How to Ace Your Next Kitchen Inspection

Restaurants are required to maintain a clean and sanitary environment for the health and safety of their customers and employees. In order to ensure safe food preparation and handling, every facet of the premises must be cleaned properly. Restaurant managers need to carefully examine the kitchen, eating and dining areas, as well as restrooms, to ensure the restaurant conforms with health and sanitation requirements necessitated by the local government.

Guidelines for Effective Sanitation

The goal of the Food Safety Modernization Act (the “Act”) is to guarantee the United States food supply is safe by changing the emphasis from reacting to food contamination, to preventing it. The Food and Drug Administration (FDA) has proposed two major policies of the Act relating to precautionary controls in food and produce safety. Although the Act focuses on farms and food processors, the benefits trickle down to restaurants and grocery stores in the form of improving the safety of meat and other foods.

Food Sanitation

Three main dangers exist that can make food unsafe: physical, chemical, and biological. Physical forms are dirt, hair, and other substances, chemical forms include pest control and cleaning solvents, and biological forms include microorganisms.

Some of the most referenced sanitation tips for preventing foodborne illnesses in food service industries are:

  • Storing food for the proper amount of time and at proper temperatures
  • Correct cleaning and sanitizing of all utensils, equipment, and food contact surfaces
  • Proper employee personal hygiene and frequent washing of hands and arms, including covering any flesh wounds
  • Suitable basic cleaning and maintenance

Appropriate education and training of employees, and keeping records of sanitation duties, are important as well.

Even though training and processes are instituted, their effectiveness is dependent upon their enforcement. Health Department inspections are public knowledge, and encourage businesses in the food industry to comply with Health and Safety regulations.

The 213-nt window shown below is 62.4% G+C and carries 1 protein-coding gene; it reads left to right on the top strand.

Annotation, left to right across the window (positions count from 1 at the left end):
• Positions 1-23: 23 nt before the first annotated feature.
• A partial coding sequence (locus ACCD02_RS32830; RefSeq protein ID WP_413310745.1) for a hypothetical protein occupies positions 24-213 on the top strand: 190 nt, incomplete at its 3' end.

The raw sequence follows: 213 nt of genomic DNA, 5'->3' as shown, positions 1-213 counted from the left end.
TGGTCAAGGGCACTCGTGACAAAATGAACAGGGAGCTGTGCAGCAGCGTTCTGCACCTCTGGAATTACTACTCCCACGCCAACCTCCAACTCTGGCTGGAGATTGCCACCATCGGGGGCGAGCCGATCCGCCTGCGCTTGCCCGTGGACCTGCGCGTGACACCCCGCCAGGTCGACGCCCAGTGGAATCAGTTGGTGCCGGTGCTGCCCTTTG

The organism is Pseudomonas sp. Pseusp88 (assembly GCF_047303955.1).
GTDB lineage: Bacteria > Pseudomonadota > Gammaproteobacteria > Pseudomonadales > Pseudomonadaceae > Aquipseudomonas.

food sanitation

Sanitation in the Kitchen

The kitchen is one of the most vital areas of a restaurant to keep sanitary. This area is subjected to various contaminants, such as cooks, servers, and even cashiers, who could potentially contaminate food items. Uncooked food provides a health risk if kitchen surfaces are not effectively cleaned.

In order to clean a restaurant kitchen properly, employees need to sanitize surfaces and equipment that have come in contact with food and kitchen gadgets. State and local health officials establish the proper types of sanitizers kitchen employees should use. Kitchen items, such as countertops, cutting boards, and grills, should be disinfected as well.

Employee Personal Hygiene

The majority of foodborne illnesses are caused by bacteria or other microorganisms that are passed by those who work with food. All processes in food service can potentially impact food safety, such as purchasing, storing, preparing, serving, and cleaning.

One of the most basic steps to maintaining safe food is teaching restaurant staff the significance of basic hygiene. This includes frequent washing of hands and exposed arms, and in food handling, such as changing from touching raw to cooked food.

The FDA recommends that food employees wash their hands and the bare portions of their arms for a minimum of 20 seconds in a sink designated for hand washing. To prevent recontaminating hands and arms after washing, employees should use disposable paper towels when touching surfaces such as faucet and door handles.